Kuala Lumpur, 02 August 2001(Business Times) - KUMPULAN Guthrie Bhd issignalling its intention to make oil palm its ticket to bigger things withthe group's ambitious US$368 million (US$1 = RM3.80) acquisition ofMinamas plantation in Indonesia.
The company expects demand for edible oil to increase with most of itconsumed by Asia, taking up 80 per cent of the world's population growth.
Developing regions are expected to account for 42 per cent populationgrowth of 1.7 billion between 2000 and 2010.
And oil palm is seen leading other edible oils as choice with the lowestcost.
It has half the cost of other major oils, with 1ha of oil palm producingthe same amount of oil as 10ha of soyabean oil plantation.
At a recent briefing, company officials said Guthrie's value has beenoverlooked by investors.
They cited the company for having over 100 year's experience, being thelargest Malaysian player in Indonesia, and a leading biotech and seedbreeder.
Chief executive Tan Sri Abdul Khalid Ibrahim said in the briefing thatGuthrie has been revitalised with more active management of assets overthe last five years.
Taking a strategy to unlock the value of the group's landbank, Guthrie hasstarted venturing into property development, converted some 2,000 acreswith another 10,000 acres on the way, and enhanced the value of otherwiseinaccessible land, he said.
However, some analysts remain cautiously optimistic over the Minamas deal,despite its merits which includes Guthrie boosting planted hectarage toover 150,000ha.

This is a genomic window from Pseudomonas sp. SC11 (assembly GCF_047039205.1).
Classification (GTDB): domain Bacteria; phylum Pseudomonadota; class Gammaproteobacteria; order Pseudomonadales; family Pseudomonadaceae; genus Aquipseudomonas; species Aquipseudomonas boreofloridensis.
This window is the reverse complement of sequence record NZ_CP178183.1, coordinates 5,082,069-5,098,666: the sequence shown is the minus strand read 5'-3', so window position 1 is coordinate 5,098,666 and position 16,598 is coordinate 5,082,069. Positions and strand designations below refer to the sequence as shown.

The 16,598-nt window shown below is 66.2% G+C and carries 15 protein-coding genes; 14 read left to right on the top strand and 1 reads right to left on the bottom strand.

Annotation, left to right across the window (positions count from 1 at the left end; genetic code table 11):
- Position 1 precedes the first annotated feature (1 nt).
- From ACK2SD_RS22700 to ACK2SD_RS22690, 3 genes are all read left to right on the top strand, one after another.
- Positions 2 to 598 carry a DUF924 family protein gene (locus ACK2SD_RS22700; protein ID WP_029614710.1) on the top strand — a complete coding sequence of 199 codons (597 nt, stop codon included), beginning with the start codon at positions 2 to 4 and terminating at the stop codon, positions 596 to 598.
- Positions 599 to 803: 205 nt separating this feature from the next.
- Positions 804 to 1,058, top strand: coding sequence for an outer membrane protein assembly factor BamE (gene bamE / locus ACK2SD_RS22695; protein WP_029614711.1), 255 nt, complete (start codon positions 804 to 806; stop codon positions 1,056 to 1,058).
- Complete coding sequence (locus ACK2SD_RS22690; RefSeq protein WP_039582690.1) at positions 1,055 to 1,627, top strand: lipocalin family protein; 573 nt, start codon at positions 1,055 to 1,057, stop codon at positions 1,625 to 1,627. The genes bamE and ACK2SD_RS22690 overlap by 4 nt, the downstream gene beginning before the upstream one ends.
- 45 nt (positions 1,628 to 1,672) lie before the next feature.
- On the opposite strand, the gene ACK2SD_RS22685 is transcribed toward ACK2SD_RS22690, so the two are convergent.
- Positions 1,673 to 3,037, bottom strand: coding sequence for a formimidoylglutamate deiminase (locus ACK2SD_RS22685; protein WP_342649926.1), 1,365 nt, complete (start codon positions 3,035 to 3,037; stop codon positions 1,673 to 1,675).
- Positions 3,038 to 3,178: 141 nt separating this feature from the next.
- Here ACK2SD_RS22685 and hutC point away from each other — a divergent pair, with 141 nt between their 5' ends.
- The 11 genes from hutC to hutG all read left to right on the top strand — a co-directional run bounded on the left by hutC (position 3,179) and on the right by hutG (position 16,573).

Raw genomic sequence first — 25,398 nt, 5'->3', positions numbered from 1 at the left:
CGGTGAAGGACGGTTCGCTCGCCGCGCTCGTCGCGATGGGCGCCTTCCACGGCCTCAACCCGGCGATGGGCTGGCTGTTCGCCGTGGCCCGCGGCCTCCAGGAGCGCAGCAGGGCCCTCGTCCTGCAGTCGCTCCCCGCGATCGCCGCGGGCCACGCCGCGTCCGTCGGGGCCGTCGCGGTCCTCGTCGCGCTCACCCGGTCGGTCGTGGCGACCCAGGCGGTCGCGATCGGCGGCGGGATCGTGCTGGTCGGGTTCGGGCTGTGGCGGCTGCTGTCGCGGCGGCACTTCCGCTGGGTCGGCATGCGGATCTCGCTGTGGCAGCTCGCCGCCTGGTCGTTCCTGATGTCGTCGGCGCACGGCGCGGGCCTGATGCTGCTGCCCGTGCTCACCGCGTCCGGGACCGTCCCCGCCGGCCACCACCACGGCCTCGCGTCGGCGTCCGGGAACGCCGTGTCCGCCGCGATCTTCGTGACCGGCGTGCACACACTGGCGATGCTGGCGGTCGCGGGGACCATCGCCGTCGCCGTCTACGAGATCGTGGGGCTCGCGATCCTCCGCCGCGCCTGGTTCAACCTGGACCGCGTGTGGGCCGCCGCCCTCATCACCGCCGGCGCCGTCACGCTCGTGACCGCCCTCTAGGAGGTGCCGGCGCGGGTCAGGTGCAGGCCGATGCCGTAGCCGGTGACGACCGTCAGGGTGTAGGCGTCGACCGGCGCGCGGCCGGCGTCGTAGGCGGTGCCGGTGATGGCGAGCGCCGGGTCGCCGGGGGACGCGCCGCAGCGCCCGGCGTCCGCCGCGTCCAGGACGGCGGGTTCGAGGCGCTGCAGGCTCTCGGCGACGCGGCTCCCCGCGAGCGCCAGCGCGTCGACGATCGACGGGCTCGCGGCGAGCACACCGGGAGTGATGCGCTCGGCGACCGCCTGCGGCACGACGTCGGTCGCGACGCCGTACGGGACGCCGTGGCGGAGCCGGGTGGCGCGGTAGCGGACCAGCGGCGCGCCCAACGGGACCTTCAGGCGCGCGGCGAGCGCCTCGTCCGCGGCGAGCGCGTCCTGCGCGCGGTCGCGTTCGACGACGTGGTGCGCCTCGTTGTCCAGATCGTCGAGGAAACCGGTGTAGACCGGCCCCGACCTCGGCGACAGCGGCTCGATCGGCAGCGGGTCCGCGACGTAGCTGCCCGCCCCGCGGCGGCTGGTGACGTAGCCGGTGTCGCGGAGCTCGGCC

"Indonesia has its political risks, although conditions have somewhatstabilised.
There is also concern of Guthrie having geared-up by more than seven timesto pay for the US$368 million deal despite the current global economicsituation," said an analyst who tracks the counter.
The company's shares rose 3 sen to end at RM2.20 yesterday with a total of157,000 shares changing hands.
Guthrie had last borrowed RM1.5 billion in November to finance the Minamasdeal, and this raised long-term borrowings to RM1.66 billion as atDecember 31 last year from RM218.35 million a year earlier.
Based on the group's balance sheet for year ended December 31 2000,Guthrie's long-term borrowings rose by almost 750 per cent after thecompany secured the RM1.5 billion Islamic syndicated financing.
The facility has been fully drawn down.
With the acquisition of Minamas from the Indonesian banking restructuringagency, Guthrie also took over Minamas' existing bank loans of US$170million.
Nevertheless, Abdul Khalid contends that buying the Minamas plantation ismore beneficial than buying a plantation in Malaysia.
"Indonesian land is cheaper than Malaysia.
Production cost is 30 per cent lower while yields are 30 per cent higher,"said Abdul Khalid.
According to him, group crude palm oil production could rise to 750,000tonnes by 2005 compared to 238,000 tonnes currently.
Production cost will fall to RM500 per tonne from RM550 per tonne.
As for the group's borrowings, Abdul Khalid said Guthrie is exploring thepossibility of selling assets or refinancing existing loans.
"On current market value, we only need to sell 3,000ha - 3,500ha ofMalaysian plantation land with development potential to buy the Minamasplantation in Indonesia," said Abdul Khalid.
According to Khalid, the group could invest an additional RM150 million inIndonesia.
Guthrie is also looking at securitising its palm oil mills as an assetbacked security.
Guthrie has a total of 23 mills currently.
According to analysts, the group has always been identified as having ahigh net worth but with low income.
With assets worth about RM6 billion, Guthrie have been generating yearlyprofits of between RM100 million and RM400 million due to risingproduction costs, slow property development profits and lukewarmmanufacturing results.